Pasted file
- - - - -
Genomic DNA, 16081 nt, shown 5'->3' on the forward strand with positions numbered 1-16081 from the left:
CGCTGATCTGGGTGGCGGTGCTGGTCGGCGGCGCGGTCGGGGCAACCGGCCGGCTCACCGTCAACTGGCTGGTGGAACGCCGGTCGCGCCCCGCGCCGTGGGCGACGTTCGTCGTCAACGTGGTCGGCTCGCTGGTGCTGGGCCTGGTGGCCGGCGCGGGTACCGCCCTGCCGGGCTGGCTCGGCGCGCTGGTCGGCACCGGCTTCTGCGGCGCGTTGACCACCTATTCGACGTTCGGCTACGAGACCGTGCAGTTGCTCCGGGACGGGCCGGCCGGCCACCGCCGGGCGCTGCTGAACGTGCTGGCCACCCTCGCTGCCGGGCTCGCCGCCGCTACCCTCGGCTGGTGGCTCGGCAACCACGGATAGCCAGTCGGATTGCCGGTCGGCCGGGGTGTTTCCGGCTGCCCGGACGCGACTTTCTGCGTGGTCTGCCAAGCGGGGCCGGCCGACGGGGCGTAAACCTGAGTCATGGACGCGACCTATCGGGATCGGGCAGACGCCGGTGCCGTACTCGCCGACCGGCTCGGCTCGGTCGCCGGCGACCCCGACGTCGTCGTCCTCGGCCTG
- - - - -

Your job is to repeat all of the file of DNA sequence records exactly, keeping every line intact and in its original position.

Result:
Genomic DNA, 16081 nt, shown 5'->3' on the forward strand with positions numbered 1-16081 from the left:
CGCTGATCTGGGTGGCGGTGCTGGTCGGCGGCGCGGTCGGGGCAACCGGCCGGCTCACCGTCAACTGGCTGGTGGAACGCCGGTCGCGCCCCGCGCCGTGGGCGACGTTCGTCGTCAACGTGGTCGGCTCGCTGGTGCTGGGCCTGGTGGCCGGCGCGGGTACCGCCCTGCCGGGCTGGCTCGGCGCGCTGGTCGGCACCGGCTTCTGCGGCGCGTTGACCACCTATTCGACGTTCGGCTACGAGACCGTGCAGTTGCTCCGGGACGGGCCGGCCGGCCACCGCCGGGCGCTGCTGAACGTGCTGGCCACCCTCGCTGCCGGGCTCGCCGCCGCTACCCTCGGCTGGTGGCTCGGCAACCACGGATAGCCAGTCGGATTGCCGGTCGGCCGGGGTGTTTCCGGCTGCCCGGACGCGACTTTCTGCGTGGTCTGCCAAGCGGGGCCGGCCGACGGGGCGTAAACCTGAGTCATGGACGCGACCTATCGGGATCGGGCAGACGCCGGTGCCGTACTCGCCGACCGGCTCGGCTCGGTCGCCGGCGACCCCGACGTCGTCGTCCTCGGCCTG